'The Camp' and 'The Cliffs'

'The Camp' and 'The Cliffs'

‘The Camp’ and ‘The Cliffs’, Dunedin (1874 & 1876)

Dunedin’s pretentious piles

Dunedin claims two castles, although they are nothing of the sort. William James Mudie Larnach will be forever remembered for two things: taking his own life in Parliament in 1898 as he rebounded from the verge of bankruptcy to the edge of family disgrace, and for this building, ‘The Camp’, or Larnach Castle. It is a fitting monument for a man of whom the Dictionary of New Zealand Biography says, ‘the need to maintain at any cost a show of material success, and to hide any trace of weakness or self-doubt, was a ruling instinct which exacted a heavy toll on his personal happiness’.

The ‘castle’, a 43-room Scots Baronial house, symbolised the wealth and confidence of the Dunedin business community at its peak. R.A. Lawson, normally an architect of taste, supervised it for Larnach and work started on the isolated Otago Peninsula site in 1871. It is an impressive if ill-proportioned lump – ‘Scots Baronial meets Turkish brothel’ as a friend unkindly once put it – of Victorian and Scottish styles based on British plans. Nevertheless, Larnach spared no expense in its execution. Sculptor Louis Godfrey and other artisans wrought magic with the stonework, and the woodwork and plasterwork still excite the senses. Although Larnach moved into ‘The Camp’ in 1874, work on the interior continued for many years and the ballroom was not completed until 1887.

Larnach, born in New South Wales in 1833, was one of the ‘New Iniquity’ who flooded into the province in the 1860s. After mismanaging the Bank of Otago, Larnach plunged his fingers into many pies. He speculated, borrowed and lived life close to the edge. So did his son, who leaped into the bed of his father’s third wife while still living under Dad’s roof. After Larnach’s death the house passed through several hands and experienced many ups and downs, with sheep sheltering in the ruined ballroom at one stage. Since 1967 the Barker family has, with magnificent obsession, slowly and painfully restored the house, outbuildings and grounds as a major attraction.

Closer to town atop wealthy St Clair is ‘The Cliffs’, the city’s other parapeted pile. ‘Lord Concrete’ (Francis William Petre) designed this 21-­room mansion in 1876 in what could charitably be called ‘Otago Italianate Concrete’ style for one of Dunedin’s most influential businessmen. Edward Bowes Cargill, the seventh son of Otago’s co-leader Captain William Cargill, arrived in the province in 1858, just three years before the gold rush, but he made up for that by helping John Jones float the Harbour Steam Company. Cargill was a veritable southern octopus. He was a director of the Union Company, Westport Coal, New Zealand Refrigerating, Mosgiel Woollens, National Insurance, Dunedin Water & Gas, Trustees Executors, the Otago & Southland Investment Company and a host of small fry, as well as serving on the boards of many public institutions. In a rush of nostalgia, Dunedin elected him mayor in 1898 to preside over the city’s 50th anniversary celebrations.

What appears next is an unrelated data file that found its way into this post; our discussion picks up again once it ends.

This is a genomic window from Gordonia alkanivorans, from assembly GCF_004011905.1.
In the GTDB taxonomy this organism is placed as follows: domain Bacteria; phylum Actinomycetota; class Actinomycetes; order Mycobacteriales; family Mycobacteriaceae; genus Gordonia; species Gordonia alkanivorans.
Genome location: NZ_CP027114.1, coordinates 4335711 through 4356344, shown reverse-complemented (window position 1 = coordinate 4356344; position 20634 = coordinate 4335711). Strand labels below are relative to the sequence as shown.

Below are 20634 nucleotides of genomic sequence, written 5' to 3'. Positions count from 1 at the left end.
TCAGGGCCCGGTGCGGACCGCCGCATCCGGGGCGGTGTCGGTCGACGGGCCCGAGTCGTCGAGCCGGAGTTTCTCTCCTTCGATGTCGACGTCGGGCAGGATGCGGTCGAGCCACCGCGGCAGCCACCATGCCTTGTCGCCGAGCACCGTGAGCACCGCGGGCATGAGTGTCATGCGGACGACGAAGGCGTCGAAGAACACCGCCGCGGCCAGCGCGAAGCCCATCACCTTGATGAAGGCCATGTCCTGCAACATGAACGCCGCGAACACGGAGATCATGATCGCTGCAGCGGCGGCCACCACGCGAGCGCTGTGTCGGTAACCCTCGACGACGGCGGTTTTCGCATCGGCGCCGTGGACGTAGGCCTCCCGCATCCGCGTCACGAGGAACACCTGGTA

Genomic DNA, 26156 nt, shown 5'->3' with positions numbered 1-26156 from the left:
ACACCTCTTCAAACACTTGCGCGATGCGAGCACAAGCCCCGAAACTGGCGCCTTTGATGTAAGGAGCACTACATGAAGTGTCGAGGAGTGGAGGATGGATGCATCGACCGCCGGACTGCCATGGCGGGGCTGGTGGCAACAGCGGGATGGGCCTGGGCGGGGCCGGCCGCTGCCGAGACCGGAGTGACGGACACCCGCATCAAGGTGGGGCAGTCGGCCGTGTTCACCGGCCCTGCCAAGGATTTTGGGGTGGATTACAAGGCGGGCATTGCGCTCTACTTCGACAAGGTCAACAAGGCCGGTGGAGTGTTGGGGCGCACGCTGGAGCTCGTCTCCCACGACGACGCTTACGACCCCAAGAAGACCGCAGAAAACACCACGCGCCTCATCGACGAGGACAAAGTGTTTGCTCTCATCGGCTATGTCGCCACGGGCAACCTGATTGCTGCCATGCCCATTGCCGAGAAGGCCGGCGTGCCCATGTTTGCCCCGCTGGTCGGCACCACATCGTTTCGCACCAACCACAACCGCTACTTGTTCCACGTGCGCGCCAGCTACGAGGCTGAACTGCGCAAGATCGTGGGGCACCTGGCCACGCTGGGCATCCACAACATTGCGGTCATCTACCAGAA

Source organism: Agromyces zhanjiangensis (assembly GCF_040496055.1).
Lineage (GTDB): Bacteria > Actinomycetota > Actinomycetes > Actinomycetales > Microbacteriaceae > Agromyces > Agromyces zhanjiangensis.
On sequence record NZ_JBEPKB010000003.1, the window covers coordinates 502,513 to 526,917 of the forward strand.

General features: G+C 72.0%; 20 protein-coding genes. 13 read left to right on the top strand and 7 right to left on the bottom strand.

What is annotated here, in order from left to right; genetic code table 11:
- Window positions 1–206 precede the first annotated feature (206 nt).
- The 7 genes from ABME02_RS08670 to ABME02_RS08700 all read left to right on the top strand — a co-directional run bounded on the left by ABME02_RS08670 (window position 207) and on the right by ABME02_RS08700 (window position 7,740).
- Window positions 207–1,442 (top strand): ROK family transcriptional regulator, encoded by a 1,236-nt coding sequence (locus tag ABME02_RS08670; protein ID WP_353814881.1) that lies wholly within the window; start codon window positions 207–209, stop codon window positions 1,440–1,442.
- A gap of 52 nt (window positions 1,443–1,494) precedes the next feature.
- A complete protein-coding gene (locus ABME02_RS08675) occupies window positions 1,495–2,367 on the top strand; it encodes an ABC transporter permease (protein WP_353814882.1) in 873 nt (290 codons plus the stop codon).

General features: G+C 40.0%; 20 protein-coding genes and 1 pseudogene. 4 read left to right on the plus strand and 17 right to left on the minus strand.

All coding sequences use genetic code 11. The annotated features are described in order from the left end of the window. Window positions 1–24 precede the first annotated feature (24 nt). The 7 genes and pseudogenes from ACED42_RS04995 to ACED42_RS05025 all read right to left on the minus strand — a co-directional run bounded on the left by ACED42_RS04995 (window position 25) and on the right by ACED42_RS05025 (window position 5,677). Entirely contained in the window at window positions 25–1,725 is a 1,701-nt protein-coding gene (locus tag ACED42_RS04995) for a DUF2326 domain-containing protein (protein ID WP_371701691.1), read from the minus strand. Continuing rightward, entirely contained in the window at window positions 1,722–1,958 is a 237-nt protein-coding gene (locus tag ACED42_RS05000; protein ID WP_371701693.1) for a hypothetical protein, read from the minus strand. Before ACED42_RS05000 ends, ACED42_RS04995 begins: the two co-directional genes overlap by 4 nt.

In Cargill’s day the colonial elite disported itself at The Cliffs. After E.B. died in 1901 outsiders bought the property. Its later history was as rocky as Larnach’s: cabaret, restaurant, private home, wartime watch post and from the 1970s an empty shell, with the removal of the roof and windows opening it to the elements. Botched by the builder (the stones that went into the concrete were too large), the ruins of ‘Cargill’s Castle’ still cling to the hill, defying the elements and developers alike. Historian Tom Brooking speculates that ‘Captain Cargill may well have found it appropriate that his son’s pursuit of wealth produced a ruined castle while the tall spire of the First Church continues to grace the Dunedin skyline’. Maybe. If E.B. had a fault, it was displaying vulgar ostentation – but one look at some of the hideous excrescences now sprouting up around the old ‘castle’ shows that this failing did not die with him.

Further information

These sites are item number 46 on the History of New Zealand in 100 Places list.



  • Fleur Snedden, King of the Castle, David Bateman, Auckland, 1997

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